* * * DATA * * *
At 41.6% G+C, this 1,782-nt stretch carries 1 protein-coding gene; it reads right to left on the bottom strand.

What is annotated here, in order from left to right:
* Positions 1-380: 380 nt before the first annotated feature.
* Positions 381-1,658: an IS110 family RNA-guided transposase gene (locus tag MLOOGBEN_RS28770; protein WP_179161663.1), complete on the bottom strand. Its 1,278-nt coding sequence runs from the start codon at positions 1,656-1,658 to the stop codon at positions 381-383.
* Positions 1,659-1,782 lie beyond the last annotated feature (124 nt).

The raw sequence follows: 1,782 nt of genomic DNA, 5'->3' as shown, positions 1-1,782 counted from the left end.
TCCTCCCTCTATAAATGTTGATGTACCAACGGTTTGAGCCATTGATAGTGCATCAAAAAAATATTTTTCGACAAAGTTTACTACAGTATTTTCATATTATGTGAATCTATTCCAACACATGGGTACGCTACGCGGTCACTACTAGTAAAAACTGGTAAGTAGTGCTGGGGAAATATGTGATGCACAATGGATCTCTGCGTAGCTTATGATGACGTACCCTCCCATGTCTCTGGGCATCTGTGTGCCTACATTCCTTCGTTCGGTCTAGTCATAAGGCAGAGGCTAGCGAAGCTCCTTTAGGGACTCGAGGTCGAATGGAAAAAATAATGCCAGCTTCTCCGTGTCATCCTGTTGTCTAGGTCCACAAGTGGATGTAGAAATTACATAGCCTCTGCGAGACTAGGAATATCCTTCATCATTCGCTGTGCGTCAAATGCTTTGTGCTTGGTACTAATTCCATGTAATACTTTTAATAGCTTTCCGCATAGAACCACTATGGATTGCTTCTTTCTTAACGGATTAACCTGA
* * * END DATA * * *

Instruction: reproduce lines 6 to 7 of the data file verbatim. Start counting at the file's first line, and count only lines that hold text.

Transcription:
The raw sequence follows: 1,782 nt of genomic DNA, 5'->3' as shown, positions 1-1,782 counted from the left end.
TCCTCCCTCTATAAATGTTGATGTACCAACGGTTTGAGCCATTGATAGTGCATCAAAAAAATATTTTTCGACAAAGTTTACTACAGTATTTTCATATTATGTGAATCTATTCCAACACATGGGTACGCTACGCGGTCACTACTAGTAAAAACTGGTAAGTAGTGCTGGGGAAATATGTGATGCACAATGGATCTCTGCGTAGCTTATGATGACGTACCCTCCCATGTCTCTGGGCATCTGTGTGCCTACATTCCTTCGTTCGGTCTAGTCATAAGGCAGAGGCTAGCGAAGCTCCTTTAGGGACTCGAGGTCGAATGGAAAAAATAATGCCAGCTTCTCCGTGTCATCCTGTTGTCTAGGTCCACAAGTGGATGTAGAAATTACATAGCCTCTGCGAGACTAGGAATATCCTTCATCATTCGCTGTGCGTCAAATGCTTTGTGCTTGGTACTAATTCCATGTAATACTTTTAATAGCTTTCCGCATAGAACCACTATGGATTGCTTCTTTCTTAACGGATTAACCTGA